PLOrk spring2007/ProgramNotes

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PLOrk Concert, Spring 2007

  • May 19th, 2007 8pm
  • Taplin Auditorium


  • Nic Collins...
    • Waggle Dance:
    • Waggle Dance relies on two sets of sounds: firstly feedback between each laptop’s built-in mike and its speakers, and secondly intimate texts written and recorded by the member of the orchestra. Only the edges of these sounds, however, are heard as each laptop runs a program that, like a nervous conversationalist in the principal’s office, makes noise through a awkwardly belated attempt to self-edit (this process emulates a venerable analog signal processing device known as a “Ducker”.) Every time a computer starts to say something, it shuts itself up, but always a moment too late. The cat is never let out of the bag, but we can hear its whiskers twitching.:
  • Sam Pluta...
    • title:
    • program notes:
  • Alan Tormey...
    • shining sea:
    • program notes:
  • Ge Wang...
    • title:
    • program notes:
  • Scott Smallwood...
    • Fabrics:
    • program notes:
  • Anne Hege...
    • Maybe the Monolith will just calm down:
    • Music by Anne Hege. Text by Colleen Plimier. Software design by Spencer Salazar. Vocalist - Anne Hege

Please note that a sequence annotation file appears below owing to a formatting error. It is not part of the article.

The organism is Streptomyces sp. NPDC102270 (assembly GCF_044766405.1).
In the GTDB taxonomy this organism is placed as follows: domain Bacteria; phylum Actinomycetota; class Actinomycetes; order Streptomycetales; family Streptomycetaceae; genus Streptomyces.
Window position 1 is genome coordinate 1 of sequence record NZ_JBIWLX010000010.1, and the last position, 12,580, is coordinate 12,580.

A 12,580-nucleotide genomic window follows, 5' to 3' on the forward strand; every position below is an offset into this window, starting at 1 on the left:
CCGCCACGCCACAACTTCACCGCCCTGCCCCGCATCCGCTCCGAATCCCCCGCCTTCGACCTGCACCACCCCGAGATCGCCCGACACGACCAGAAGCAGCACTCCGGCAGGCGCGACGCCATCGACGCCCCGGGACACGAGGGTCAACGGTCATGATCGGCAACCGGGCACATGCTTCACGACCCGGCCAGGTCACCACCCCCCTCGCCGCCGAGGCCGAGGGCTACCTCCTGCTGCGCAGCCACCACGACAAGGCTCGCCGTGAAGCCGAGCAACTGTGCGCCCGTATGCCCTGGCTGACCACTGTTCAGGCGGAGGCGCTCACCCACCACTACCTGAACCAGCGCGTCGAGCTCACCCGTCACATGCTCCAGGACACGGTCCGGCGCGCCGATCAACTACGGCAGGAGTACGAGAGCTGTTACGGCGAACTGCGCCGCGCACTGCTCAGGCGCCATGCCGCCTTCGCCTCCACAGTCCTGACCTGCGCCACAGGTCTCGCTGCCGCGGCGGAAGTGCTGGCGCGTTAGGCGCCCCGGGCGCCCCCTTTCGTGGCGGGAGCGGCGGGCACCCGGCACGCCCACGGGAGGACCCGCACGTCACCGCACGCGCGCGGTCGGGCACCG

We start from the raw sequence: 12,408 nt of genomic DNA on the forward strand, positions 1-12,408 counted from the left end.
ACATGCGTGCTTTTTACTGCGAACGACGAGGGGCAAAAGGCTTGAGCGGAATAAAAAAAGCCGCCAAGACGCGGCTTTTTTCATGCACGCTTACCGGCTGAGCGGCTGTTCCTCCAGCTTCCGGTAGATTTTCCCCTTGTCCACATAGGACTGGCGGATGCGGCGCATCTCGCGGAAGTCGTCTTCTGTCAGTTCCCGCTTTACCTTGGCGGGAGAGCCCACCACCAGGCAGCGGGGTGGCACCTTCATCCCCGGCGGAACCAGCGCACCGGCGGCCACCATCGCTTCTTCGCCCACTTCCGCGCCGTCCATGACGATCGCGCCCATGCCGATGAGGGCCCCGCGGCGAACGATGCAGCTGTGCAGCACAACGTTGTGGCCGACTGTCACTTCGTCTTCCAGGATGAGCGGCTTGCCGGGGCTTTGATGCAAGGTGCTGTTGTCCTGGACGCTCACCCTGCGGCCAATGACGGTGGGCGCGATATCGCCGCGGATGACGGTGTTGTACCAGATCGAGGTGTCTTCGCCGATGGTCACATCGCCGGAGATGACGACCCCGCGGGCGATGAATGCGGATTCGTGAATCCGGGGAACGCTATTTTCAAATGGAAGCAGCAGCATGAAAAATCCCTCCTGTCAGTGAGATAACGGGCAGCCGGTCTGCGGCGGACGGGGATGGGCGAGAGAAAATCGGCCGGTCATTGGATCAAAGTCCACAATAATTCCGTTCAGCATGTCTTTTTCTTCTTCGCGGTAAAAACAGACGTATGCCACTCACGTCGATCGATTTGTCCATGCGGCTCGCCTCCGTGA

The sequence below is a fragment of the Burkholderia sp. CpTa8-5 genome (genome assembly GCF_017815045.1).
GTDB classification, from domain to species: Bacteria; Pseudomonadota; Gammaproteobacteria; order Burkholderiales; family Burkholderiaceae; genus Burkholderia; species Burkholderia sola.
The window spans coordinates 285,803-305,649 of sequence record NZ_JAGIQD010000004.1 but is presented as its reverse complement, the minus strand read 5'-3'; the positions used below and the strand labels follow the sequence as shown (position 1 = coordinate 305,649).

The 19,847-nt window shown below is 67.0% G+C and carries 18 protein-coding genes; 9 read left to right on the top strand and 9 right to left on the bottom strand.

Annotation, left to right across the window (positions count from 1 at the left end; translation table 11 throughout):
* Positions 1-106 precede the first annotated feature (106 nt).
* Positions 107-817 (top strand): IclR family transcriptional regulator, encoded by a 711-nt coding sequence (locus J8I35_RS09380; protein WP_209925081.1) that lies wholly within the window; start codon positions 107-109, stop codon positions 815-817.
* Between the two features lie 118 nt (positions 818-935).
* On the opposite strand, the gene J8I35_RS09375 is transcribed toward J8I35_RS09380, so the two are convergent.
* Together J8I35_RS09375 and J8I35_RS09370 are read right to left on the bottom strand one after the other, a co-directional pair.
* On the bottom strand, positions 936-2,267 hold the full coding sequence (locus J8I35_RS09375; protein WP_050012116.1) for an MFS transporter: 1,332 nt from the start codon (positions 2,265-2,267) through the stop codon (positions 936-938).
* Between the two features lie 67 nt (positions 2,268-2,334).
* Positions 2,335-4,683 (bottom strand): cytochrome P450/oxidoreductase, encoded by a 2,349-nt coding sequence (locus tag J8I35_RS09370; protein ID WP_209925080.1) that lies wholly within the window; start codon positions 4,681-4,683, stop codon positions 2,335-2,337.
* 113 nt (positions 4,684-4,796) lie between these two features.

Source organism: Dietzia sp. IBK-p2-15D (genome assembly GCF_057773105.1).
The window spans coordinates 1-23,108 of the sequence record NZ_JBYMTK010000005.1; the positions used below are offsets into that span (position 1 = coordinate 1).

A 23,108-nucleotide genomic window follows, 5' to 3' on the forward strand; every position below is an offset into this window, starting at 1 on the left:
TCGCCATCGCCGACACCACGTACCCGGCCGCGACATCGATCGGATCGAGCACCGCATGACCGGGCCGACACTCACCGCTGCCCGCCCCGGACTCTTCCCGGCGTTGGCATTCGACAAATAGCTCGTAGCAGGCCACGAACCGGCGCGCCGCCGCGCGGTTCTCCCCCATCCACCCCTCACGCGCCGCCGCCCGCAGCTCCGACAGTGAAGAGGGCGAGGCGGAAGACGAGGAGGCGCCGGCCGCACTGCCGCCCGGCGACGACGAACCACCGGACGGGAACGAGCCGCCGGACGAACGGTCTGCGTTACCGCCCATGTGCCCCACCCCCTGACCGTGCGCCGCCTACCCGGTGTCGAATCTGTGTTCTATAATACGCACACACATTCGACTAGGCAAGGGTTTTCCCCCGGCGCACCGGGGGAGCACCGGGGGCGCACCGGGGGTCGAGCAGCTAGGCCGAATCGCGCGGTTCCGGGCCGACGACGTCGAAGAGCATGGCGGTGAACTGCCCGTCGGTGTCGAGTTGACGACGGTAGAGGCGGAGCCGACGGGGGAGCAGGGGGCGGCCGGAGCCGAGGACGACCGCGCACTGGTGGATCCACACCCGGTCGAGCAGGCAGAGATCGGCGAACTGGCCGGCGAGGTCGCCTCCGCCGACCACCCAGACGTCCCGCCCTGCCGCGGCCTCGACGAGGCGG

"For hundreds of thousands of years, mankind lived without a straight line in nature. Objects in this world resonated with each other. For the caveman, the mountain Greek, the Indian hunter (indeed, even for the latter-day Manchu Chinese), the world was multicentered and reverberating. It was gyroscopic. Life was like being inside a sphere, 360 degrees without margins...Here we have a clue to the mentality of the pre-literate, that world of oral tradition that we eventually left behind about the end of the Hellenic period. It is the mentality of the multitude, or as Yeats put it: everything happening at once, in a state of constant flux."

- Marshall McLuhan "Visual and Acoustic Space" from Audio Culture: Readings in Modern Music :

  • Scott Elmegreen and John Fontein
    • :
    • program notes:


Nicolas Collins is currently a Visiting Fellow in the Department of Music. His first laptop was a 1977 Synertek Vim, with 1k of memory. His recent book, Handmade Electronic Music – The Art of Hardware Hacking, on the other hand, is a guide to the joys of analog.